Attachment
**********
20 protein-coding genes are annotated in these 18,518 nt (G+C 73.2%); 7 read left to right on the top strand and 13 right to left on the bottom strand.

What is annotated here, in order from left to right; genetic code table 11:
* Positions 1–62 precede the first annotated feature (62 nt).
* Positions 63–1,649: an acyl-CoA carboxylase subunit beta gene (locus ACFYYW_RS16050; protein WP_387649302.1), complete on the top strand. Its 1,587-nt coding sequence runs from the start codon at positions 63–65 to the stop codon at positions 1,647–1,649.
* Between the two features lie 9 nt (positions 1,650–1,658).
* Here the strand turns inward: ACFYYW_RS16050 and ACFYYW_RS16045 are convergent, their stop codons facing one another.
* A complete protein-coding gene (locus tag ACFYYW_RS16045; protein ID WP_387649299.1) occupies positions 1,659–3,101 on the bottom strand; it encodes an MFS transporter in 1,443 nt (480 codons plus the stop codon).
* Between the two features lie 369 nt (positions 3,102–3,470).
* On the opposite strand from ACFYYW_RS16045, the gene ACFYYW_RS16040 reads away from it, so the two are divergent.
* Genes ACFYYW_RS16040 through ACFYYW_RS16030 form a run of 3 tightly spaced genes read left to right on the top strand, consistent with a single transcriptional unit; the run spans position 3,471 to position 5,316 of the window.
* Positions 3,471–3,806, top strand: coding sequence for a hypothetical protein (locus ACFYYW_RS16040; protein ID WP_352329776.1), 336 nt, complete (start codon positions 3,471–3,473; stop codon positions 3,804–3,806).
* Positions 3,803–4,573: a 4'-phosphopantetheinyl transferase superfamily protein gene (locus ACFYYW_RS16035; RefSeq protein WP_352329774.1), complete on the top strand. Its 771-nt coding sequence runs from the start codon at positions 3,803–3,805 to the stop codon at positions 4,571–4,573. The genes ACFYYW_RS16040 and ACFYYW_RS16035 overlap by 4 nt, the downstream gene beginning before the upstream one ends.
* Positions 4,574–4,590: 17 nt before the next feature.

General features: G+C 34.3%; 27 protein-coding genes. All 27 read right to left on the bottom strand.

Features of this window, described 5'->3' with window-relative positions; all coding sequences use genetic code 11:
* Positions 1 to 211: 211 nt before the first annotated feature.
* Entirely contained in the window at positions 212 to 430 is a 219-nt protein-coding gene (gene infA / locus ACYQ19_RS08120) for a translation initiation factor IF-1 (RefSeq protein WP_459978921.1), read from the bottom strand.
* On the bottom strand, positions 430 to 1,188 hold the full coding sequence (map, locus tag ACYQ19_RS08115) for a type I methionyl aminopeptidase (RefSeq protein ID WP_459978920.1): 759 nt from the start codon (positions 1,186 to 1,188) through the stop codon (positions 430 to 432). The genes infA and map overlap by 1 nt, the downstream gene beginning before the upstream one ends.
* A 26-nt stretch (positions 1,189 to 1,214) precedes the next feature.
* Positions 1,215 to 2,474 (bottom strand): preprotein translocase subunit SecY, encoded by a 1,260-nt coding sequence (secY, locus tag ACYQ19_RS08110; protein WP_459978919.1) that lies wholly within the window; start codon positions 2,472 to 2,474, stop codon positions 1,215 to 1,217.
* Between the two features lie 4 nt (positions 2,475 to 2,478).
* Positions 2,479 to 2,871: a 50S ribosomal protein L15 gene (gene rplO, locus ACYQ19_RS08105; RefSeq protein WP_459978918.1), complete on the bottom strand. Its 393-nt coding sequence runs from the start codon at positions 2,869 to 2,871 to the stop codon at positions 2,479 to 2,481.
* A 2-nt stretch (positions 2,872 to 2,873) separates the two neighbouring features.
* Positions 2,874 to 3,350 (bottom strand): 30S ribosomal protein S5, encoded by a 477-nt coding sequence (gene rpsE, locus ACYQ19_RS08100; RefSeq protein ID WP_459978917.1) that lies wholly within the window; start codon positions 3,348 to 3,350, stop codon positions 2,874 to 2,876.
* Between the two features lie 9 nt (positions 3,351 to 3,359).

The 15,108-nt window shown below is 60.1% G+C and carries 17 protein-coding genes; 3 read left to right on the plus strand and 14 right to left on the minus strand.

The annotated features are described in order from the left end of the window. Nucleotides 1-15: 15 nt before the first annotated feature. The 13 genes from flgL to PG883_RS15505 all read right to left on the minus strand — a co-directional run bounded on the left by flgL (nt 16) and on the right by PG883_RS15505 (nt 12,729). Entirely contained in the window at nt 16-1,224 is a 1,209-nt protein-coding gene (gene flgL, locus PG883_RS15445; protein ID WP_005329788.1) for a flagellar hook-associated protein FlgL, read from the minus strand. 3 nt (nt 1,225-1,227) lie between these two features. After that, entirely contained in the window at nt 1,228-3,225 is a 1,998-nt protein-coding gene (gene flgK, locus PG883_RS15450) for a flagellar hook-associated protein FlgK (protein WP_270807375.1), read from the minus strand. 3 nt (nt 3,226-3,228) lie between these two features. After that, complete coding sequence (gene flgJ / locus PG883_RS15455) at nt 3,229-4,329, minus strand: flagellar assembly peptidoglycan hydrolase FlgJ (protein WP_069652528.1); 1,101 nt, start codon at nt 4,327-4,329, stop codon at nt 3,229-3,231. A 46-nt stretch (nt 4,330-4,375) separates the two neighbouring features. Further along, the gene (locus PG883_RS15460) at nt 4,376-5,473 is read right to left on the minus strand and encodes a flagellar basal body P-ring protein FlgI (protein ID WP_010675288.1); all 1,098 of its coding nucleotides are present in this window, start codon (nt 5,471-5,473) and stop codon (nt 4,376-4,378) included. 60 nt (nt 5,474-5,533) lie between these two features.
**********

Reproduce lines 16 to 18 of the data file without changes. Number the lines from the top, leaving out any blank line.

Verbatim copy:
* Positions 1 to 211: 211 nt before the first annotated feature.
* Entirely contained in the window at positions 212 to 430 is a 219-nt protein-coding gene (gene infA / locus ACYQ19_RS08120) for a translation initiation factor IF-1 (RefSeq protein WP_459978921.1), read from the bottom strand.
* On the bottom strand, positions 430 to 1,188 hold the full coding sequence (map, locus tag ACYQ19_RS08115) for a type I methionyl aminopeptidase (RefSeq protein ID WP_459978920.1): 759 nt from the start codon (positions 1,186 to 1,188) through the stop codon (positions 430 to 432). The genes infA and map overlap by 1 nt, the downstream gene beginning before the upstream one ends.